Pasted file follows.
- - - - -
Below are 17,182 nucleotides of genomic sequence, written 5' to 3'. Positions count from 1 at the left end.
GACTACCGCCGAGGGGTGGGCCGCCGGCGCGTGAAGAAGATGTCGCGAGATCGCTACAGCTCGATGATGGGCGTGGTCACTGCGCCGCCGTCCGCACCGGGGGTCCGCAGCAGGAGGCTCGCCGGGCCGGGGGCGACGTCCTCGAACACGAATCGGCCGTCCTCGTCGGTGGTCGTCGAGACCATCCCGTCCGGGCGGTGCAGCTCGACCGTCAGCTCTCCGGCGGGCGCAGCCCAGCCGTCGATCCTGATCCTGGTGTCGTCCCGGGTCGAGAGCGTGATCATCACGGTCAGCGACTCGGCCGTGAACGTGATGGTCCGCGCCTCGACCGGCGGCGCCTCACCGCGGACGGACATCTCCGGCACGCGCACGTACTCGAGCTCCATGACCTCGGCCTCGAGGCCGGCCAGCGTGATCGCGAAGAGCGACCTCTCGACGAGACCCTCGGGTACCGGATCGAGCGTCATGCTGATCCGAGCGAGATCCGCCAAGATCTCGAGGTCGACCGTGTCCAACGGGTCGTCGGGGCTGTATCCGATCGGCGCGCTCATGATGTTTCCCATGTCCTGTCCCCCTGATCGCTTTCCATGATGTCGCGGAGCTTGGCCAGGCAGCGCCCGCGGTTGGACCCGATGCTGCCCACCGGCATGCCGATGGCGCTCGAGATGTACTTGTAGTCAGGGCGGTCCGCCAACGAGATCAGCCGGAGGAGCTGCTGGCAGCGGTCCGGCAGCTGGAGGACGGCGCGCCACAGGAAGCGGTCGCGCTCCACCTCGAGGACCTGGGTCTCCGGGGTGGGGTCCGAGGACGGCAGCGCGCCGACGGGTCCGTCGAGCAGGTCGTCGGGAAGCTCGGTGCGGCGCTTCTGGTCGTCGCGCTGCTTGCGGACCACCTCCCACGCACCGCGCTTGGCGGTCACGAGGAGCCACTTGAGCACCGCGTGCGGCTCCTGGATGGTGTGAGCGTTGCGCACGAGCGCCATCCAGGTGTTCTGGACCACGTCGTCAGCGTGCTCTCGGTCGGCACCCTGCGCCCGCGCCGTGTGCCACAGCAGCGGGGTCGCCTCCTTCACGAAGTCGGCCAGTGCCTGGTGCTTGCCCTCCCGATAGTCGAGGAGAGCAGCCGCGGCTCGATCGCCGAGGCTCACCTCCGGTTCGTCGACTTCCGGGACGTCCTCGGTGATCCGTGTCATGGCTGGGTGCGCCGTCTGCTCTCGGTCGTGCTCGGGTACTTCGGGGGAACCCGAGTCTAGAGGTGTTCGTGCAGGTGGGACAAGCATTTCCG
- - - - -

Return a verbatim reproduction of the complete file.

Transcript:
Below are 17,182 nucleotides of genomic sequence, written 5' to 3'. Positions count from 1 at the left end.
GACTACCGCCGAGGGGTGGGCCGCCGGCGCGTGAAGAAGATGTCGCGAGATCGCTACAGCTCGATGATGGGCGTGGTCACTGCGCCGCCGTCCGCACCGGGGGTCCGCAGCAGGAGGCTCGCCGGGCCGGGGGCGACGTCCTCGAACACGAATCGGCCGTCCTCGTCGGTGGTCGTCGAGACCATCCCGTCCGGGCGGTGCAGCTCGACCGTCAGCTCTCCGGCGGGCGCAGCCCAGCCGTCGATCCTGATCCTGGTGTCGTCCCGGGTCGAGAGCGTGATCATCACGGTCAGCGACTCGGCCGTGAACGTGATGGTCCGCGCCTCGACCGGCGGCGCCTCACCGCGGACGGACATCTCCGGCACGCGCACGTACTCGAGCTCCATGACCTCGGCCTCGAGGCCGGCCAGCGTGATCGCGAAGAGCGACCTCTCGACGAGACCCTCGGGTACCGGATCGAGCGTCATGCTGATCCGAGCGAGATCCGCCAAGATCTCGAGGTCGACCGTGTCCAACGGGTCGTCGGGGCTGTATCCGATCGGCGCGCTCATGATGTTTCCCATGTCCTGTCCCCCTGATCGCTTTCCATGATGTCGCGGAGCTTGGCCAGGCAGCGCCCGCGGTTGGACCCGATGCTGCCCACCGGCATGCCGATGGCGCTCGAGATGTACTTGTAGTCAGGGCGGTCCGCCAACGAGATCAGCCGGAGGAGCTGCTGGCAGCGGTCCGGCAGCTGGAGGACGGCGCGCCACAGGAAGCGGTCGCGCTCCACCTCGAGGACCTGGGTCTCCGGGGTGGGGTCCGAGGACGGCAGCGCGCCGACGGGTCCGTCGAGCAGGTCGTCGGGAAGCTCGGTGCGGCGCTTCTGGTCGTCGCGCTGCTTGCGGACCACCTCCCACGCACCGCGCTTGGCGGTCACGAGGAGCCACTTGAGCACCGCGTGCGGCTCCTGGATGGTGTGAGCGTTGCGCACGAGCGCCATCCAGGTGTTCTGGACCACGTCGTCAGCGTGCTCTCGGTCGGCACCCTGCGCCCGCGCCGTGTGCCACAGCAGCGGGGTCGCCTCCTTCACGAAGTCGGCCAGTGCCTGGTGCTTGCCCTCCCGATAGTCGAGGAGAGCAGCCGCGGCTCGATCGCCGAGGCTCACCTCCGGTTCGTCGACTTCCGGGACGTCCTCGGTGATCCGTGTCATGGCTGGGTGCGCCGTCTGCTCTCGGTCGTGCTCGGGTACTTCGGGGGAACCCGAGTCTAGAGGTGTTCGTGCAGGTGGGACAAGCATTTCCG